Total patient cohort.

Analyzing all patients from both risk groups, molFail after consolidation chemotherapy (week 16) had the worst prognostic effect on CCR after 5 years (Table 2). The probability of CCR after 5 years was 74% ± 3% for patients with molCR versus 35% ± 5% for patients with molFail (P < .0001; Figure 2A). When patients who underwent SCT in first CR were omitted from analysis, the probability of CCR after 5 years decreased to 12% ± 5% (P < .0001; Figure 2B). Results for disease-free survival were similar. Overall survival was significantly inferior in molFail than in molCR (42% ± 5% vs 80% ± 3%; P < .0001; Figure 3A) and decreased further when patients with SCT in first CR were omitted from the analysis (33% ± 7% vs 81% ± 3%; P < .0001; Figure 3B).

Figure 2

Probability of CCR. Probability of CCR for patients in the SR and HR groups according to molecular response status in week 16, (A) overall (P < .0001) and (B) excluding SCT in first CR (P < .0001).

Figure 2

Probability of CCR. Probability of CCR for patients in the SR and HR groups according to molecular response status in week 16, (A) overall (P < .0001) and (B) excluding SCT in first CR (P < .0001).

Figure 3

Probability of survival. Probability of survival for patients in the SR and HR groups according to molecular response status in week 16, (A) overall (P < .0001) and (B) excluding SCT in first CR (P < .0001).

Figure 3

Probability of survival. Probability of survival for patients in the SR and HR groups according to molecular response status in week 16, (A) overall (P < .0001) and (B) excluding SCT in first CR (P < .0001).

A multivariate analysis of prognostic factors, including age, immunophenotype, risk group, and molecular response status in week 16, found that molecular response was the only parameter with significant prognostic effect on CCR after 5 years with a hazard ratio of 4.5 (P < .0001). In addition, the multivariate analysis confirmed age with a hazard ratio of 1.3 (P = .0007) and molecular remission status with a hazard ratio of 4.0 (P < .0001) to have significant effect on overall survival.

Effect of allogeneic SCT for patients with molecular failure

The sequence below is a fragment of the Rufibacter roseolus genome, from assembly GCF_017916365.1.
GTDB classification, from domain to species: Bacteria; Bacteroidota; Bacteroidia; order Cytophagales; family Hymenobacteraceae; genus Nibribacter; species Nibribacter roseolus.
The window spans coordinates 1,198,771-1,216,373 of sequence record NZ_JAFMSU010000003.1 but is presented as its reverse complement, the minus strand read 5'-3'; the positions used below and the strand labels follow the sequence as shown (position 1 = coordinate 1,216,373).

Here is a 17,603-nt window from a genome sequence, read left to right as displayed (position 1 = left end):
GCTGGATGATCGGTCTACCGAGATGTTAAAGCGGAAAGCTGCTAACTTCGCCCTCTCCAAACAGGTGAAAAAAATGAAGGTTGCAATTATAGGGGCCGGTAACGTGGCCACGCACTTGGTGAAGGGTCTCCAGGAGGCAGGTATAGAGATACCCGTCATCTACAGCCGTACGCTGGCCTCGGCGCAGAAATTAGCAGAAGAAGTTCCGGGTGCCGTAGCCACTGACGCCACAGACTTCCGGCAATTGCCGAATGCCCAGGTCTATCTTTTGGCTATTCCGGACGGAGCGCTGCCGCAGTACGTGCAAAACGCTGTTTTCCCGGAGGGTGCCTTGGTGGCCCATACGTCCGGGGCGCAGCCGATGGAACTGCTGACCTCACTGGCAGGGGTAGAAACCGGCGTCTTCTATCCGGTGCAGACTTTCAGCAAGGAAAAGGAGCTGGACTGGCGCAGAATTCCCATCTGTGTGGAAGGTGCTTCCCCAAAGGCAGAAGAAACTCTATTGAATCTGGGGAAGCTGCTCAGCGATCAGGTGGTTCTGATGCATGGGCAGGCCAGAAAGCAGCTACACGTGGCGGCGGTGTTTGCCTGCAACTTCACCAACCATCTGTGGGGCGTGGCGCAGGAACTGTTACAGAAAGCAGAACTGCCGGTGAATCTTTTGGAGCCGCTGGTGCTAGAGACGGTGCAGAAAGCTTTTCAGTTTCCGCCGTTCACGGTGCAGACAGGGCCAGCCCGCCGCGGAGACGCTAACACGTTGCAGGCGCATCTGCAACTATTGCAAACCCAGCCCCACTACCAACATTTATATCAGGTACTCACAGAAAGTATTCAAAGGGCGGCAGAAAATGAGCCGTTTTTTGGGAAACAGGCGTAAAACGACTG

After first consolidation (week 16) 120 patients showed molFail (89 in the SR group and 31 in the HR group). In 47% of these patients with molFail, SCT was realized in first CR. The SCT performance rate was significantly higher for patients in the HR group than for patients in the SR group (71% vs 39%; P < .002). The median time from CR to SCT was 6.7 months (range, 2.4-44 months) and significantly shorter for patient in the HR group than for patients in the SR group (4.4 vs 9.1 month; P < .0001).

The probability of CCR after 5 years was significantly higher for patients with molFail and SCT in first CR than for those without SCT in first CR (66% ± 7% vs 12% ± 5%; P < .0001). For landmark analysis, patients with remission duration shorter than 232 days (median time to SCT plus 1 month) were excluded. The difference remained significant for the comparison of patients with (N = 29) versus without SCT (N = 40; 74% ± 9% vs 15% ± 6%; P < .0001), which also translated into a better survival for patients with SCT than for those without (54% ± 8% vs 33% ± 7%; P = .06). Results were similar for disease-free survival (Table 3).

Table 3

Effect of SCT on 5-year outcome of patients in the SR and HR groups with molecular failure after consolidation (week 16)

Parameter No SCT
 
SCT
 
% ± SD % ± SD P 
Continuous complete remission 120 63 12 ± 5 57 66 ± 8 < .0001 
Continuous complete remission (landmark analysis) 60 35 17 ± 7 25 73 ± 10 .0001 
Disease-free survival 120 63 11 ± 4 57 44 ± 8 < .0001 
Disease-free survival (landmark analysis) 60 35 16 ± 7 25 50 ± 10 .004 
Overall survival 120 63 33 ± 7 57 54 ± 8 .06 
Parameter No SCT
 
SCT
 
% ± SD % ± SD P 
Continuous complete remission 120 63 12 ± 5 57 66 ± 8 < .0001 
Continuous complete remission (landmark analysis) 60 35 17 ± 7 25 73 ± 10 .0001 
Disease-free survival 120 63 11 ± 4 57 44 ± 8 < .0001 
Disease-free survival (landmark analysis) 60 35 16 ± 7 25 50 ± 10 .004 
Overall survival 120 63 33 ± 7 57 54 ± 8 .06 

In patients with molFail without allogeneic SCT in first CR, the median time from detection of molFail to cytologic relapse was 7.6 months (Figure 4A). The median remission duration decreased to 4.9 months for patients (N = 41) with a higher MRD level (> 10−3; Figure 4B).

Figure 4

Probability of CCR. Probability of CCR for patients in the SR and HR groups with molecular failure from time point of detection with (A) MRD level > 10−4 (median, 7.6 months) and (B) MRD level > 10−3 in week 16, excluding SCT in first CR (median, 4.9 months).

Figure 4

Probability of CCR. Probability of CCR for patients in the SR and HR groups with molecular failure from time point of detection with (A) MRD level > 10−4 (median, 7.6 months) and (B) MRD level > 10−3 in week 16, excluding SCT in first CR (median, 4.9 months).

Outcome after molecular relapse

We observed a total of 34 molecular relapses for patients with continuous cytologic remission and without parallel extramedullary relapse. Of these, 38% (N = 13) occurred during the first year of treatment and 62% (N = 21) subsequently. All except 1 patient had been assigned to the SR group. The probability of continuous cytologic remission from the date of molecular relapse was 21% ± 9% at 5 years. If patients with SCT in first cytologic remission were excluded, the probability of CCR decreased to 5% ± 5% at 3 years (Figure 5A) compared with 80% ± 18% in the few patients (N = 10) who underwent SCT in ongoing first cytologic remission (P < .0001).